A manned SpaceX mission to the International Space Station has been postponed by a day due to meteorological concerns at the launch site, NASA said on Wednesday.
Take-off was scheduled for Thursday, but due to unfavorable conditions along the Atlantic coast, it will now be set for 5:49 am (3:19 pm IST) on Friday.
“For manned missions, we need to look into the distance to make sure the weather is right for a possible launch escape and for the crew to recover,” Steve Jurczyk, a senior NASA administrator, told reporters.
The Crew-2 mission will transport four astronauts on the second routine SpaceX taxi ride to the ISS, since the United States resumed manned spaceflight and the first with a European.
Involves American astronauts Shane Kimbrough and Megan McArthur, Akihiko Hoshide of the Japanese Aerospace Exploration Agency (JAXA) and Thomas Pesquet, French of the European Space Agency (ESA).
The mission is also notable for being the first to rely on a pre-installed booster and a capsule that had been used before – a key cost-saving goal of NASA’s private industry partnerships.
“It helps us see the full capacity and really realize the dreams we had when we started this effort about 10 years ago with SpaceX,” NASA SpaceX Certification Manager Tom told AFP. Simon.
NASA’s immediate goal is to be able to reuse booster missiles at least five times for human spaceflight.
Elon Musk’s SpaceX has established itself as NASA’s preferred transportation provider under the Commercial Crew Program, while the agency waits on Boeing’s troubled Starliner capsule to conduct key tests.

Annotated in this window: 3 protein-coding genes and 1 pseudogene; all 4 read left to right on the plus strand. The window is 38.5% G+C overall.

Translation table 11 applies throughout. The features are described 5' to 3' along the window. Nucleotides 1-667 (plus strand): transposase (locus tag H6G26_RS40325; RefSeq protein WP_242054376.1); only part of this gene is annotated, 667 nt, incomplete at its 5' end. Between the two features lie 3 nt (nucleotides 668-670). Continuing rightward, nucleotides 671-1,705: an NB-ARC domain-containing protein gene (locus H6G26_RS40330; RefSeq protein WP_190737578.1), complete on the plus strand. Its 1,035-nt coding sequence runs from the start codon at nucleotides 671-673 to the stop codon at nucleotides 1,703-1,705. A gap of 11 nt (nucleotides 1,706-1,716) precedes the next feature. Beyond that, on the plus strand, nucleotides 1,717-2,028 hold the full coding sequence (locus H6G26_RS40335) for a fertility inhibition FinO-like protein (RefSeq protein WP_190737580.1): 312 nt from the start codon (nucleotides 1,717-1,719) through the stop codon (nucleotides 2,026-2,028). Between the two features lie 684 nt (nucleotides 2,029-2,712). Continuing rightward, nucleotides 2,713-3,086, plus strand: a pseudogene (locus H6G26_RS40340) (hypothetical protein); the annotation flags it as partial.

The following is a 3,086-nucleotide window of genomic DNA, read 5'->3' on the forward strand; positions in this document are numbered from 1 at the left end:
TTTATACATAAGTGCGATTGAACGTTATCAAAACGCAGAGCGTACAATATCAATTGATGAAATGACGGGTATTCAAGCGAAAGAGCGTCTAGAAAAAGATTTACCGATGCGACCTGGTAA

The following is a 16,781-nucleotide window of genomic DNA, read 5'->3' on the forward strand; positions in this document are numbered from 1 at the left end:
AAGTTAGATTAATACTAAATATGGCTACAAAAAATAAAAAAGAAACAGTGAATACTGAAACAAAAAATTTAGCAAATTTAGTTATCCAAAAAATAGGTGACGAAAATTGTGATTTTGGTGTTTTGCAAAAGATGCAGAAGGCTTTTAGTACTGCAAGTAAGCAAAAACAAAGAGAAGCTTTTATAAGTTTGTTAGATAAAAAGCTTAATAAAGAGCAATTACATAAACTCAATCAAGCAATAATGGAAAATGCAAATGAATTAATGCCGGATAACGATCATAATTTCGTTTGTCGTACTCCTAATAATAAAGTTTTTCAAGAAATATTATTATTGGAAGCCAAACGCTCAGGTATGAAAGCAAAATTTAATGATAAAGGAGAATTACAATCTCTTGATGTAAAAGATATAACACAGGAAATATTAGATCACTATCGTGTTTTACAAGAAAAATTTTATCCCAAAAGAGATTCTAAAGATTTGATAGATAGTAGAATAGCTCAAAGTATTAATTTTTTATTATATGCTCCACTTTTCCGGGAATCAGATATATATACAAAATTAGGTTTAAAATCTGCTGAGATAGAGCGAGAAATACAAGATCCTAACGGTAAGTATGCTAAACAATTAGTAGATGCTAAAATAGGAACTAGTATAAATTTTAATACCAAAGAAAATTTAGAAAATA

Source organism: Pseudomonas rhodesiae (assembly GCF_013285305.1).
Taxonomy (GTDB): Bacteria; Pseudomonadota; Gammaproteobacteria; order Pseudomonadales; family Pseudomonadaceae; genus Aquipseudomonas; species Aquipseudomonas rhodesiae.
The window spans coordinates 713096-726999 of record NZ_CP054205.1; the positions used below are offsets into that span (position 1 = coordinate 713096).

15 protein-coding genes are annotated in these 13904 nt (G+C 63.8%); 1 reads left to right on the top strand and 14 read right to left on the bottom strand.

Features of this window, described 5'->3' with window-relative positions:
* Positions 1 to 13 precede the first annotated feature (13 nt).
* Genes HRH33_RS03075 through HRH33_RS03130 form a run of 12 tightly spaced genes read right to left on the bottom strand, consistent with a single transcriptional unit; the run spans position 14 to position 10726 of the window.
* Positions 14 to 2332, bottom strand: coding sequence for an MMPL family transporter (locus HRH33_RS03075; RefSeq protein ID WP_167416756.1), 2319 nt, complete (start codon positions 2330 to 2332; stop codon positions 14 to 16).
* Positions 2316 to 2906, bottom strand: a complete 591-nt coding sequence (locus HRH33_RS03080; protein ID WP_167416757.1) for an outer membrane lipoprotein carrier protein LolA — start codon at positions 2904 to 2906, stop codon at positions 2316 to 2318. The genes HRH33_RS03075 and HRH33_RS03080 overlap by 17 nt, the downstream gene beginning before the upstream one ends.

Both companies have billions of dollars in contracts with NASA.
SpaceX’s first manned test flight in May 2020 ended nine years of US dependence on Russian missiles for rides to the ISS following the disappearance of the Space Shuttle program.
The four astronauts will overlap for four days with the crew of the 1st crew before that team returns from its six-month mission.
With three Russians on board, the station will become unusually crowded, accommodating 11 people.
“It’s going to be a sleepy period of time,” NASA Crew-2 mission manager Ben Stahl told AFP with an astronaut sleeping in each of the anchored SpaceX capsules.
It will also be an intense period of work, as astronauts work non-stop to prepare the Crew-2 capsule for long-term spaceflight and to prepare Crew-1 for its crash off the coast of Florida on April 28th.
The Crew-2 team has about 100 experiments in the diary during their six-month mission.
These include an acoustic technique that uses ultrasonic waves to move and manipulate objects or liquids without touching them.
Pesquet from France said his favorite planned research is a study examining the effects of weightlessness on brain organoises – mini-brains created using stem cell technology.
Another important element of the mission is the modernization of the station’s solar energy system by installing new compact panels that open like a huge yoga mat.
The mission also comes at a time of growing uncertainty about the future of the ISS, with Russia announcing that it is considering abandoning the program and hopes to build its own space station in 2025.
“We have not had discussions with Russia or Roscosmos about their plans and they will do their job and decide what they want to do and we will make our decisions on our side with our partners,” Jurczyk said.
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